Saturday, March 5, 2011

Speech and Language Delays

Language delays are defined as any communication skill development that lags behind children of the same age by more than a year. This is the most common developmental disorder in children, affecting up to 10% of children. It is more common in boys than in girls.There are several possible underlying causes of language delays including:
  • hearing impairment
  • dyslexia
  • cognitive delays
  • maturation delay
  • cerebral palsy
  • autism
  • congenital blindness
  • Klinefelter syndrome
  • receptive aphasia
  • expressive aphasia
  • apraxia (loss of coordinated movement without motor or sensory impairment)
In some cases environmental situations that limit verbal interactions with adults or peers can also contribute to language delays. Maturation delay refers to "late talkers" who often catch up with their peers before starting school - this often runs in families.

Although there is wide variation in when children begin to communicate, the rate of language development, and the pattern of speech development, there are some key language development milestones to keep in mind. In my experience being aware of any delays or differences in your child's communication between the ages of 6 months-3 years is critical. At 3 years of age you can request a speech assessment through your local public school district and any issues can then be addressed with Early Intervention services. If there are significant challenges before age 3, you can ask your pediatrician for a referral to a developmental specialist. If your pediatrician assures you that children develop at different rates, but you are still concerned, you can continue to request a referral. Explain your concerns in more detail if necessary. Specific delays to be concerned about include: not babbling by 12 months, not understanding single commands at 1.5 years, not talking by 2 years, not using sentences by 3 years, not telling a story by 4-5 years. The challenges may also include an inability to follow directions, slow or garbled speech after age 3, difficulty putting words in the correct order (syntax), or problems with articulation (phonology).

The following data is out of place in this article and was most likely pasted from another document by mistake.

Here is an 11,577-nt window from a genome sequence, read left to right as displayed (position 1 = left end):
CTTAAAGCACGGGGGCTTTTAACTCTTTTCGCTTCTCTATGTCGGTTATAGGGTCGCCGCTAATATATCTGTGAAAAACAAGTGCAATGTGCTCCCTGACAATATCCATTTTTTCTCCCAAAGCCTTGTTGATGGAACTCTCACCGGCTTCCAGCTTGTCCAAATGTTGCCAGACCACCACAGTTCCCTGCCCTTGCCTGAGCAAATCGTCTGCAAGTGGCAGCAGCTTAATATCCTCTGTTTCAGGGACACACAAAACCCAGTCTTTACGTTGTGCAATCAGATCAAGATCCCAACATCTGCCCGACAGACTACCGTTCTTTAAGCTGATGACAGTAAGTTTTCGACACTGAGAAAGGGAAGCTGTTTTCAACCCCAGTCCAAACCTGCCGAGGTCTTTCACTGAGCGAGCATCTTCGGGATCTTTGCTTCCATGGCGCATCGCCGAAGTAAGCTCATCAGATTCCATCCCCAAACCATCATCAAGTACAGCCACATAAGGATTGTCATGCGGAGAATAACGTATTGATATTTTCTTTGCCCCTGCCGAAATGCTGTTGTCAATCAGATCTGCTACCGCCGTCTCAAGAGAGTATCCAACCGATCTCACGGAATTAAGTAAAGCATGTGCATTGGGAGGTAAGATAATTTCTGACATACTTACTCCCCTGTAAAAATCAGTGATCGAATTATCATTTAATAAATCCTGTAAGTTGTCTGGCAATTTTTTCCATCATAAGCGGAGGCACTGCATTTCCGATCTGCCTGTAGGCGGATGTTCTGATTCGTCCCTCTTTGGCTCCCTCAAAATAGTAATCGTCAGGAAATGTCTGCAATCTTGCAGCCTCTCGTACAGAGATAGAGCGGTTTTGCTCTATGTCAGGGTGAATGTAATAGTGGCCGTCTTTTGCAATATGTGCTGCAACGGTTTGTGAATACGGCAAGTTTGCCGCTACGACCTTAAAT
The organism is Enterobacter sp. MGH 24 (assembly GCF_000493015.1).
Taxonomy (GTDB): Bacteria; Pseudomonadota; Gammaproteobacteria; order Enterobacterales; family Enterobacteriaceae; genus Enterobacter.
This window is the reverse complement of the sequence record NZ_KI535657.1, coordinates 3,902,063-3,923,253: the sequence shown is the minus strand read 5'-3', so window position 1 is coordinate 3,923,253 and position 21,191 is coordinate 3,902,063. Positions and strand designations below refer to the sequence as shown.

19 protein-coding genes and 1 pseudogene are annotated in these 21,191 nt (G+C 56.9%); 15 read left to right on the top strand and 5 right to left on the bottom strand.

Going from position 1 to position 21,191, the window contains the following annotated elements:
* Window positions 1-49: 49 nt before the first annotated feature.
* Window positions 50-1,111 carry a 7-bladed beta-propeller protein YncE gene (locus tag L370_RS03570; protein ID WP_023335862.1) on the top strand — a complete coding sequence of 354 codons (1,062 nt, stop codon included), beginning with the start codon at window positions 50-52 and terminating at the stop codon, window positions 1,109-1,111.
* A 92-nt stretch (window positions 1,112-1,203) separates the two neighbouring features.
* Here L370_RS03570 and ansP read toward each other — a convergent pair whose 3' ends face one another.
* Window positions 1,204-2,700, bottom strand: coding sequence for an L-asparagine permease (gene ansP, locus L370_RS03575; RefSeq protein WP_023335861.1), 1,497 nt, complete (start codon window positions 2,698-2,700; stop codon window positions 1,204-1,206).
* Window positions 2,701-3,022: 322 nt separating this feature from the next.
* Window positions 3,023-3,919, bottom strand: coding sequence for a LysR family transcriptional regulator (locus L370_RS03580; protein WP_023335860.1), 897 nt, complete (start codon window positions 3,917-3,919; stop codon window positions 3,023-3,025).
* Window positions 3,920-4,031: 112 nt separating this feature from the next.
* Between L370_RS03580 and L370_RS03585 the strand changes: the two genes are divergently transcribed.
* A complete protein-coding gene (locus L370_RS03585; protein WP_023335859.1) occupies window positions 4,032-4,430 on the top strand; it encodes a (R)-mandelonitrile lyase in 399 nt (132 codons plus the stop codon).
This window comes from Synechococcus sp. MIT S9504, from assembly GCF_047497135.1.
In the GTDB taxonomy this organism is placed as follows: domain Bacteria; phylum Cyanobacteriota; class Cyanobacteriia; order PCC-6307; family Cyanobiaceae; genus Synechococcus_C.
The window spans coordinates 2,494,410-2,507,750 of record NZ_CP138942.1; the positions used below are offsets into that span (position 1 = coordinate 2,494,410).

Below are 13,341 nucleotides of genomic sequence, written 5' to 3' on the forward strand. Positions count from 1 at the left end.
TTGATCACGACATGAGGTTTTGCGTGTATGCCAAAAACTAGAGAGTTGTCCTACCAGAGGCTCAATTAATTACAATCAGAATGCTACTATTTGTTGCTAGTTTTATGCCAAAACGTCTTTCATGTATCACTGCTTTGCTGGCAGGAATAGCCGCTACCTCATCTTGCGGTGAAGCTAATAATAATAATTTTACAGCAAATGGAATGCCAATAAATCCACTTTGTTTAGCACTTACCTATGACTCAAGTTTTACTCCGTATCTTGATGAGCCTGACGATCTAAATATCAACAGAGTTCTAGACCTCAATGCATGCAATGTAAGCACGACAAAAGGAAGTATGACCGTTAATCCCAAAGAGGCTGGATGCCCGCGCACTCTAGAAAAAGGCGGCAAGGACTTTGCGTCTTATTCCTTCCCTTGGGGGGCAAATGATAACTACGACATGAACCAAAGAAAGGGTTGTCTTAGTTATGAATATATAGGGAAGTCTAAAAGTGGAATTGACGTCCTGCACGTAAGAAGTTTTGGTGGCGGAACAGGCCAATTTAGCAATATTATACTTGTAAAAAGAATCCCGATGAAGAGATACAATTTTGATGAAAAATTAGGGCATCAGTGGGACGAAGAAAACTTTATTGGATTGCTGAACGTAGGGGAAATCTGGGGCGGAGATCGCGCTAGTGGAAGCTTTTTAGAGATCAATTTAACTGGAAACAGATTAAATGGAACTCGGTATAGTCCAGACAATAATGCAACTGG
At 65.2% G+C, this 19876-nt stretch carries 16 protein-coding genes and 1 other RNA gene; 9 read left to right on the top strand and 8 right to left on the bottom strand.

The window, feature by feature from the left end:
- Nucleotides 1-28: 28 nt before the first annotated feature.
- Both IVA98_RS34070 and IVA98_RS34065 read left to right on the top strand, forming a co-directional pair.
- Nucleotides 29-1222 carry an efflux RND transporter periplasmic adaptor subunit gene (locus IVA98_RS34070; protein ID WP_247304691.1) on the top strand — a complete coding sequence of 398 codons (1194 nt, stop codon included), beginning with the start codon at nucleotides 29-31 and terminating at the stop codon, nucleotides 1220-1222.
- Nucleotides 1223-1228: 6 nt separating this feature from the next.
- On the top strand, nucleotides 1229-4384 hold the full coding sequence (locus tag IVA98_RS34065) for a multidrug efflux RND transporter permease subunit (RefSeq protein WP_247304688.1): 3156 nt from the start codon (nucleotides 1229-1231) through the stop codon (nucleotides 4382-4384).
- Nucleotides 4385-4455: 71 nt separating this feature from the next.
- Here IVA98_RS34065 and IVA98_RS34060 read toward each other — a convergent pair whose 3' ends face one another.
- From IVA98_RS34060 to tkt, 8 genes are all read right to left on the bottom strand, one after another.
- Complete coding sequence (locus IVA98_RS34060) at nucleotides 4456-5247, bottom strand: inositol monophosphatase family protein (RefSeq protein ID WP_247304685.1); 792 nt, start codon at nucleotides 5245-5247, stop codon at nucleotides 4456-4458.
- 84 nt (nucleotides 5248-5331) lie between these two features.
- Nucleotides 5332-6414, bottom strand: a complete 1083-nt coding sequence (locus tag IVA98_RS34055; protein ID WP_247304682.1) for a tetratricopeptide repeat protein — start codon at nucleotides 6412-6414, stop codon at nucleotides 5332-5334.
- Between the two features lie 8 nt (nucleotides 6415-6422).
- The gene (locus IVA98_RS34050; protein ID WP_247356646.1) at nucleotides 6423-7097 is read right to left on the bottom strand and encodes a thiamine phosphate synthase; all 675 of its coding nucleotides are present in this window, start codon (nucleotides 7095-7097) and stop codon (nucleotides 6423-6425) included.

One key issue to be aware of is the difference between receptive language and expressive language. Receptive language refers to a child's ability to understand and process the words spoken by people around them. Expressive language refers to a child's ability to initiate communication by requesting something or commenting on events around them. In normal development expressive language lags behind receptive language, thus your child should be able to understand and comply with simple one step commands (e.g. get your shoe) before they can vocalize a sentence of similar length (e.g. that's my shoe). If both domains are apparently delayed and if no hearing impairment is present a full developmental assessment should be requested.

About 60% of language delays resolve on their own. Early intervention can prevent related social, behavioral, and emotional issues. Left untreated language delays may lead to selective mutism, where social anxiety hinders a child's ability to talk with peers, large groups, and unfamiliar adults. There is no known way to prevent language delays.

It Takes Two To Talk: A Practical Guide For Parents of Children With Language DelaysAfter a language delay has been diagnosed there may be several professionals involved in various therapies to encourage language development. The team will certainly include a speech and language pathologist (SLP), and may also include an audiologist, a psychologist, an occupational therapist (OT), and/or a social worker. Parents can play a key role in encouraging language development in their child. In addition to initiating assessments and informing the team of professionals of your child's unique abilities, preferences, and challenges, you can help make your home a language rich environment. We were fortunate to learn about the Hanen Program fairly early in the process of understanding our daughter's delays. We attended a Hanen Workshop where we learned to modify our activities and our language to encourage richer language experiences for our daughter, before we even understood that her language delays were the result of an autism spectrum disorder. We also used their It Takes Two to Talk workbook to find games and stories that encouraged conversation.

To learn more about speech and language delays, you can get started here:
  • language delay - be aware this is written in a very clinical style which may be disturbing to some parents.
  • American Academy of Pediatrics - I particularly like the way this page relates language delays to autism. Their list of "warning signs" of autism is more comprehensive than others I've seen, and the discussion of receptive and expressive language delays toward to bottom of the page is particularly enlightening.


Related Posts with Thumbnails